What is an economic means of assigning credit?

liebowitzIn a recent post at VoxEU (based on a recent working paper entitled “Willful Blindness”) Stan Liebowitz argues that the assignment of credit by economics departments to academic researchers is “uneconomic.” By this he means that in co-authored papers the credit shares sum to more than 1. Instead, in a survey of economics department chairs he finds that 1/3 of them do not prorate credit at all and assign each co-author a value equivalent to the entire article — the same they would receive if it was single authored. He argues that this generates poor incentives:

If the four-authored paper is not written with each author providing one-fourth or less effort compared to each author working alone, then that size of team is inefficient. But if each coauthor is given full credit, they have an incentive to coauthor even when the number of papers written by the four-author team is much lower than the number of equal quality papers they could write working alone or with smaller teams.

Basically, collaboration is subsidised over single authorship. He argues that only be fully prorating credit can appropriate incentives be given.

This may be a legitimate argument but it is incomplete. The issue is that the co-authored project has multiple authors contributing to its quality. If an article has quality Q and a research by expending their own private effort can raise quality by D, if there is proration, they will receive less than D as a result of that effort. This is a classic public goods problem (i.e., free riding) or what Bengt Holmstrom called “Moral Hazard in Teams.” The only way to solve a problem like this is to not prorate at all; precisely what 1/3 of departments are doing and others are doing to some degree. This is usually impossible to do with physical production because if you produce x units of something, you would have to give out Nx units to the N collaborators which may be impossible. But credit is free. You can assign NQ units of credit to N authors without breaking any bank. Suffice it to say, it is far from clear that a “failure to fully prorate will lead rational researchers to use more than the optimal number of authors.” Liebowitz also argues that a lack of proration may lead to “false authorship” (as it is free to add another author) and should also be applied to citations. For the fraud claims, I think we can agree although I’m not sure how prevalent that may be. For citations, the moral hazard in teams issue still arises.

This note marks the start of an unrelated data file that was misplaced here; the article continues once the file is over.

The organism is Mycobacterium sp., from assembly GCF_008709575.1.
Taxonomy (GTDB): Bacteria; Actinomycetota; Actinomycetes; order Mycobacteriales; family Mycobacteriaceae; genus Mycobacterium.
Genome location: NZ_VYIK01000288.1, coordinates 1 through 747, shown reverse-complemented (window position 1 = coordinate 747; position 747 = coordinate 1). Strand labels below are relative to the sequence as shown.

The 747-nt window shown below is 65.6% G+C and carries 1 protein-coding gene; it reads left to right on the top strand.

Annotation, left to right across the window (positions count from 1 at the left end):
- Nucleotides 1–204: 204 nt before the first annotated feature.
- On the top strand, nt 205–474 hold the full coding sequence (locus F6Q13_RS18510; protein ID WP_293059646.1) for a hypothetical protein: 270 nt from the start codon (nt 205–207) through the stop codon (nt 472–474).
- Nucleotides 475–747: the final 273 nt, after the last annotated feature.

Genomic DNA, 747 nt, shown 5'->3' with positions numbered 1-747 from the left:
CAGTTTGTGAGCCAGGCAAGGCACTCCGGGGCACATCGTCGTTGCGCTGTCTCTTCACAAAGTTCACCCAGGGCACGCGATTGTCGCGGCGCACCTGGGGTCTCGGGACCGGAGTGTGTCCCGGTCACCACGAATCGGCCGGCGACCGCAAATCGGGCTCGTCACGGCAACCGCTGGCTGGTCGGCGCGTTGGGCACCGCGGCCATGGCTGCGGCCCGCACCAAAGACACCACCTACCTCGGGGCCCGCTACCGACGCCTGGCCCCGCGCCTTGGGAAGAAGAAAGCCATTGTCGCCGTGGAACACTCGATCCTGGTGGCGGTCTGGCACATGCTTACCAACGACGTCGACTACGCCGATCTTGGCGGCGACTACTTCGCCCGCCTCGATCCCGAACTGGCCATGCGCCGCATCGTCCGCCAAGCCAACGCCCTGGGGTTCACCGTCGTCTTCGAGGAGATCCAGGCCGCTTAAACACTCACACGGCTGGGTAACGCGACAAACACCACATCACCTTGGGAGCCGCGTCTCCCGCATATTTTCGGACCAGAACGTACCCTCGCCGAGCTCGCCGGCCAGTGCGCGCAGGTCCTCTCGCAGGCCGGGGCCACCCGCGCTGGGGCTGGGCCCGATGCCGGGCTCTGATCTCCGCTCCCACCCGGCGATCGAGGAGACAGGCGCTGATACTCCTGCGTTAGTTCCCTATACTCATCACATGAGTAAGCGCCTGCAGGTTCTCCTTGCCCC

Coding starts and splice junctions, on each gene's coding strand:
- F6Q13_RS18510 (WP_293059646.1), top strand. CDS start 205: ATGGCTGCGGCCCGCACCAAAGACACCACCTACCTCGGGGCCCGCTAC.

A stronger argument for full proration was provided by myself and Fiona Murray in a recent paper. We argue that the alternative to co-authorship may be for each author to write up their results in two separate papers. In this case, the share of credit needs to match the share of credit apportioned through citation links or there would be a distortion. In the absence of moral hazard, this suggests full proration. But care must be taken. If papers can be “salami sliced,” then full proration may lead to a proliferation of papers and an inefficient amount of collaboration. Put simply, the interplay in the system of scientific rewards is subtler than Liebowitz is making out.

Finally, in looking at science more broadly, in a recent paper, Michael Bikard, Fiona Murray and I examine the collaboration activities of all MIT academics over the past few decades. We find that their behaviour is not consistent with full proration or zero proration but instead is more likely to be a share based on the inverse of the square root of the number of co-authors. In other words, there seems to be a balance between encouraging an efficient assignment of credit for the co-author or not decision and allowing that assignment to mitigate any issues that may arise from free-riding.

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